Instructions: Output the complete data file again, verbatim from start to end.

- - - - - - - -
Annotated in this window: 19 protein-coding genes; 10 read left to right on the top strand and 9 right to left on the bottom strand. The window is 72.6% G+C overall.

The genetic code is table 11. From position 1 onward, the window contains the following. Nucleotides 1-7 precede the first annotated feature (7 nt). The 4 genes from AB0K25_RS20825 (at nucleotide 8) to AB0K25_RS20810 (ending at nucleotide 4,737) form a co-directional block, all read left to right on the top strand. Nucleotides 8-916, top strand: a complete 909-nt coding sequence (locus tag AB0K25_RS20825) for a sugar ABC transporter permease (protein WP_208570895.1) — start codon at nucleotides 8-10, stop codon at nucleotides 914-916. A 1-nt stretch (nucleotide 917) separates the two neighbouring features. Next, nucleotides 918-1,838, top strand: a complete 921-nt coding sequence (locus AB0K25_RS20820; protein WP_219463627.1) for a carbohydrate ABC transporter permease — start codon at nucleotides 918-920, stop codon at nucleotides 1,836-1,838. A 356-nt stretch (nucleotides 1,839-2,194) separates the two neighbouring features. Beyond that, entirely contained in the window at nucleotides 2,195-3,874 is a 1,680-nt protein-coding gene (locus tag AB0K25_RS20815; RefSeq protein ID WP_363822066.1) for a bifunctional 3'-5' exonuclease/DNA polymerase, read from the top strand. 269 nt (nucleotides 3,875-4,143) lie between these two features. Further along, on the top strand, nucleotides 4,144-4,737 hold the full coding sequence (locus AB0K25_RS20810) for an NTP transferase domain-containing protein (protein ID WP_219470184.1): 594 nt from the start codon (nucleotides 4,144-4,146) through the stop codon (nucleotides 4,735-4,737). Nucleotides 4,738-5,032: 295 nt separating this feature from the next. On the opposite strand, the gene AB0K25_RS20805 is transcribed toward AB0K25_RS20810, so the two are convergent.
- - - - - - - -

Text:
Annotated in this window: 19 protein-coding genes; 10 read left to right on the top strand and 9 right to left on the bottom strand. The window is 72.6% G+C overall.

The genetic code is table 11. From position 1 onward, the window contains the following. Nucleotides 1-7 precede the first annotated feature (7 nt). The 4 genes from AB0K25_RS20825 (at nucleotide 8) to AB0K25_RS20810 (ending at nucleotide 4,737) form a co-directional block, all read left to right on the top strand. Nucleotides 8-916, top strand: a complete 909-nt coding sequence (locus tag AB0K25_RS20825) for a sugar ABC transporter permease (protein WP_208570895.1) — start codon at nucleotides 8-10, stop codon at nucleotides 914-916. A 1-nt stretch (nucleotide 917) separates the two neighbouring features. Next, nucleotides 918-1,838, top strand: a complete 921-nt coding sequence (locus AB0K25_RS20820; protein WP_219463627.1) for a carbohydrate ABC transporter permease — start codon at nucleotides 918-920, stop codon at nucleotides 1,836-1,838. A 356-nt stretch (nucleotides 1,839-2,194) separates the two neighbouring features. Beyond that, entirely contained in the window at nucleotides 2,195-3,874 is a 1,680-nt protein-coding gene (locus tag AB0K25_RS20815; RefSeq protein ID WP_363822066.1) for a bifunctional 3'-5' exonuclease/DNA polymerase, read from the top strand. 269 nt (nucleotides 3,875-4,143) lie between these two features. Further along, on the top strand, nucleotides 4,144-4,737 hold the full coding sequence (locus AB0K25_RS20810) for an NTP transferase domain-containing protein (protein ID WP_219470184.1): 594 nt from the start codon (nucleotides 4,144-4,146) through the stop codon (nucleotides 4,735-4,737). Nucleotides 4,738-5,032: 295 nt separating this feature from the next. On the opposite strand, the gene AB0K25_RS20805 is transcribed toward AB0K25_RS20810, so the two are convergent.